County youth perform well
Marshall County's 4-H Chicken Show and Auction is scheduled for Sept. 8 at the county Agriculture-Expo Center and, a few weeks later, several 4-H Club members will be going to Wisconsin to compete in the World Dairy Expo.
Nearly 100 chickens will be on display at 5 p.m. on that second Thursday evening of September when Marshall County Mayor Joe Boyd Liggett is to be the auctioneer selling the birds after they're judged at the center on Robin Hood Road.
Rick Skillington, the county director for the University of Tennessee Agricultural Extension Service office in the Hardison Office Annex, announced the time, place and auctioneer for the annual 4-H Chicken Show to county commissioners last week when he advised the 18 leaders that Rob Augustine is the new 4-H agent with the Extension Service here and that Augustine is making all the arrangements for the Chicken Show.
Meanwhile, Skillington reports that the Marshall County 4-H Dairy Judging Team placed first in the state 4-H Dairy Judging Contest conducted during the Wilson County Fair in August. As a result, the team will be traveling with Augustine to the National 4-H Dairy Judging Contest in the World Dairy Expo in Madison, Wisc., on Oct. 1.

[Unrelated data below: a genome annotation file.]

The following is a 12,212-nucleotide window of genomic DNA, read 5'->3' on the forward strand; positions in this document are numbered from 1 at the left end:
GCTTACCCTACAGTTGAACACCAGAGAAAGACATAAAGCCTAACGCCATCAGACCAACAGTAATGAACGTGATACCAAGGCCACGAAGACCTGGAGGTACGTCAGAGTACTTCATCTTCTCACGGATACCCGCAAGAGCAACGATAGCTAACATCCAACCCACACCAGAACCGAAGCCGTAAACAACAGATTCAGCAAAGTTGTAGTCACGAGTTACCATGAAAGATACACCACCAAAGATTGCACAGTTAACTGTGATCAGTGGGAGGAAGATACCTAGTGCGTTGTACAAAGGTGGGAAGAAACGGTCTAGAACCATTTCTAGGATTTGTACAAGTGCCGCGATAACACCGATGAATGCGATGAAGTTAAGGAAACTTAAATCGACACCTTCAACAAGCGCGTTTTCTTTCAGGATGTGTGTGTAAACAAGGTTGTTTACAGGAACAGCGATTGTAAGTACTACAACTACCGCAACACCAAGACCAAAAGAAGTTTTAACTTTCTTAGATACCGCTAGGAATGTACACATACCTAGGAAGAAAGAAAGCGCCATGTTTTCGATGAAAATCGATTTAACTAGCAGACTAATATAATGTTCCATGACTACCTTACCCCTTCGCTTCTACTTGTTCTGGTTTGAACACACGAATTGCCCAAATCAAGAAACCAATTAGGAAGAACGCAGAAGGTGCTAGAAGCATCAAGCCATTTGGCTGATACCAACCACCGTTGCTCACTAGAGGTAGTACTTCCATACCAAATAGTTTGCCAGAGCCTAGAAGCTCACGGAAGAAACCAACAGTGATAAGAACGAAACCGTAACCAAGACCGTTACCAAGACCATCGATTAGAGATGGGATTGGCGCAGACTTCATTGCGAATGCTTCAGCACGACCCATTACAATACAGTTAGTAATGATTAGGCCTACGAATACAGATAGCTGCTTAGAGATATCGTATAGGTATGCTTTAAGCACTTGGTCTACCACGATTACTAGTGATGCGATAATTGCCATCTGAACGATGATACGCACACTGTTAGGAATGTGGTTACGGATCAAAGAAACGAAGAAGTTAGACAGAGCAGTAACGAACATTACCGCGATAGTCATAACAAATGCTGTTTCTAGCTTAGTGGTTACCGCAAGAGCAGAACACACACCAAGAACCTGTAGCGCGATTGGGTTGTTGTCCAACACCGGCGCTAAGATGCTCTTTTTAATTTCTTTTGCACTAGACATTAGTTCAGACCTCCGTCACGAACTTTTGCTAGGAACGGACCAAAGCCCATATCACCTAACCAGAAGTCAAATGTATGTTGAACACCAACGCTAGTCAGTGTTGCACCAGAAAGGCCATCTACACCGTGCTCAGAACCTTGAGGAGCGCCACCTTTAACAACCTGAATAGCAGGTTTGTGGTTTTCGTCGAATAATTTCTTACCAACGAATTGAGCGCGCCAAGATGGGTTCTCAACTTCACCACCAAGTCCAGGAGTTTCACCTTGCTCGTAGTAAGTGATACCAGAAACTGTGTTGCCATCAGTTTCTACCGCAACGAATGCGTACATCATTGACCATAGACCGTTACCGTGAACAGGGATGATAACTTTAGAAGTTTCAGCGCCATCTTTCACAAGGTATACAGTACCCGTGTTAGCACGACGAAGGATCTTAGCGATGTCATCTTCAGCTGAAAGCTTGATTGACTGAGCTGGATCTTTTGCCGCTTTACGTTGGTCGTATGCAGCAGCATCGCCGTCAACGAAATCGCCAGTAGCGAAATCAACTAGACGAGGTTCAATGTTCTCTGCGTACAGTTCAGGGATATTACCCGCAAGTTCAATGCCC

There are four members on the Marshall County 4-H Dairy Judging Team.
They are: Ben Jordan, a junior at MCHS, the son of Ken and Melanie Jordan of Jordan Lane, north of Berlin; Dusty Strasser, a student at the Forrest School, the daughter of Toby and Jenny Strasser, of the Strasser Farm, east of Chapel Hill; Dalton Todd, a Forrest School student who's the son of Dee and Carla Todd who live southeast of Chapel Hill; and Rachael Whaley, another Forrest School student who lives at Wheel with her parents.
"Ben was the high individual" for his dairy judging because he spoke well when giving reasons for why he placed the cows. He was also noted for appropriate placement of the animals when judging them against others.
Jenny Strasser is the coach for the team.
In other agricultural news recently, the county's Agriculture Committee met a few weeks ago when members voted to hire Augustine. They also discussed problems with Appertain, a service with Allied Waste for large animal pickup and disposal at the Middle Point Sanitary Landfill at Walter Hill in Rutherford County just north of Murfreesboro.
The service is a successor to what had been provided by Griffin Industries. It discontinued collection of carcasses and now Appertain insists that all carcasses must have lime applied regardless of the pickup time. Furthermore, no severely decomposed animals will be picked up. Severely decomposed has been defined by at least one south central agricultural agent as "bloated and busted." To avoid problems with collection and at the landfill, farmers are advised to put their unwanted animals down just before Appertain arrives.